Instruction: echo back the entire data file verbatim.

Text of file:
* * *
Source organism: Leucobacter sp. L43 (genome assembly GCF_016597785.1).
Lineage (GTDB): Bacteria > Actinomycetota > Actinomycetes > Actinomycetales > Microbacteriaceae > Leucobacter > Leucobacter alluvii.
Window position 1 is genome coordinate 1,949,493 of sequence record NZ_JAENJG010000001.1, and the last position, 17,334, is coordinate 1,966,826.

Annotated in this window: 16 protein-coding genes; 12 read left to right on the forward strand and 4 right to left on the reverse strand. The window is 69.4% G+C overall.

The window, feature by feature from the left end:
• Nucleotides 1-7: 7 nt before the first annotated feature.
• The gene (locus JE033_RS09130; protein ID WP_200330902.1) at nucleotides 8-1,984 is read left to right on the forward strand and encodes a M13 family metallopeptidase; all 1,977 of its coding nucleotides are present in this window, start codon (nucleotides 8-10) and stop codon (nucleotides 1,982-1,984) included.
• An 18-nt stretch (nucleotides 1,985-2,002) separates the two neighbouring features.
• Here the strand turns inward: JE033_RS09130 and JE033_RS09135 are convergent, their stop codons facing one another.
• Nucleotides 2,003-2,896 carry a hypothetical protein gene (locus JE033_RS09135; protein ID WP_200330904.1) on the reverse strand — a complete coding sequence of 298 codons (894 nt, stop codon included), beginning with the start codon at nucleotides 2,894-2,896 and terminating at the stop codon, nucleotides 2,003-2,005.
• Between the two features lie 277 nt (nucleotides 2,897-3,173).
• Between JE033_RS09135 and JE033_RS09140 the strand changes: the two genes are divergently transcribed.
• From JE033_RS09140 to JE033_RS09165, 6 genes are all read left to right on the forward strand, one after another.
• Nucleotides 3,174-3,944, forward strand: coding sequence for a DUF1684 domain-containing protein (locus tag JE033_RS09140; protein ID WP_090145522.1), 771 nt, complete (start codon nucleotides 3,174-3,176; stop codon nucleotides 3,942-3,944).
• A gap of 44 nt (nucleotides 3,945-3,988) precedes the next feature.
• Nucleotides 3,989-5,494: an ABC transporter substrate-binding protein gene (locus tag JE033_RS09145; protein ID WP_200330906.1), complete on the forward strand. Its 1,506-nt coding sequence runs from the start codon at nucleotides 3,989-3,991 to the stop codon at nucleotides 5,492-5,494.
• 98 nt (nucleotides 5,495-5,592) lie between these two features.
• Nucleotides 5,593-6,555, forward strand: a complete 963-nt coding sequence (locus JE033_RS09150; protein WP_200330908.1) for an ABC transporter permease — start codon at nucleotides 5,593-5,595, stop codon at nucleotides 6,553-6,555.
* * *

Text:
Source organism: Leucobacter sp. L43 (genome assembly GCF_016597785.1).
Lineage (GTDB): Bacteria > Actinomycetota > Actinomycetes > Actinomycetales > Microbacteriaceae > Leucobacter > Leucobacter alluvii.
Window position 1 is genome coordinate 1,949,493 of sequence record NZ_JAENJG010000001.1, and the last position, 17,334, is coordinate 1,966,826.

Annotated in this window: 16 protein-coding genes; 12 read left to right on the forward strand and 4 right to left on the reverse strand. The window is 69.4% G+C overall.

The window, feature by feature from the left end:
• Nucleotides 1-7: 7 nt before the first annotated feature.
• The gene (locus JE033_RS09130; protein ID WP_200330902.1) at nucleotides 8-1,984 is read left to right on the forward strand and encodes a M13 family metallopeptidase; all 1,977 of its coding nucleotides are present in this window, start codon (nucleotides 8-10) and stop codon (nucleotides 1,982-1,984) included.
• An 18-nt stretch (nucleotides 1,985-2,002) separates the two neighbouring features.
• Here the strand turns inward: JE033_RS09130 and JE033_RS09135 are convergent, their stop codons facing one another.
• Nucleotides 2,003-2,896 carry a hypothetical protein gene (locus JE033_RS09135; protein ID WP_200330904.1) on the reverse strand — a complete coding sequence of 298 codons (894 nt, stop codon included), beginning with the start codon at nucleotides 2,894-2,896 and terminating at the stop codon, nucleotides 2,003-2,005.
• Between the two features lie 277 nt (nucleotides 2,897-3,173).
• Between JE033_RS09135 and JE033_RS09140 the strand changes: the two genes are divergently transcribed.
• From JE033_RS09140 to JE033_RS09165, 6 genes are all read left to right on the forward strand, one after another.
• Nucleotides 3,174-3,944, forward strand: coding sequence for a DUF1684 domain-containing protein (locus tag JE033_RS09140; protein ID WP_090145522.1), 771 nt, complete (start codon nucleotides 3,174-3,176; stop codon nucleotides 3,942-3,944).
• A gap of 44 nt (nucleotides 3,945-3,988) precedes the next feature.
• Nucleotides 3,989-5,494: an ABC transporter substrate-binding protein gene (locus tag JE033_RS09145; protein ID WP_200330906.1), complete on the forward strand. Its 1,506-nt coding sequence runs from the start codon at nucleotides 3,989-3,991 to the stop codon at nucleotides 5,492-5,494.
• 98 nt (nucleotides 5,495-5,592) lie between these two features.
• Nucleotides 5,593-6,555, forward strand: a complete 963-nt coding sequence (locus JE033_RS09150; protein WP_200330908.1) for an ABC transporter permease — start codon at nucleotides 5,593-5,595, stop codon at nucleotides 6,553-6,555.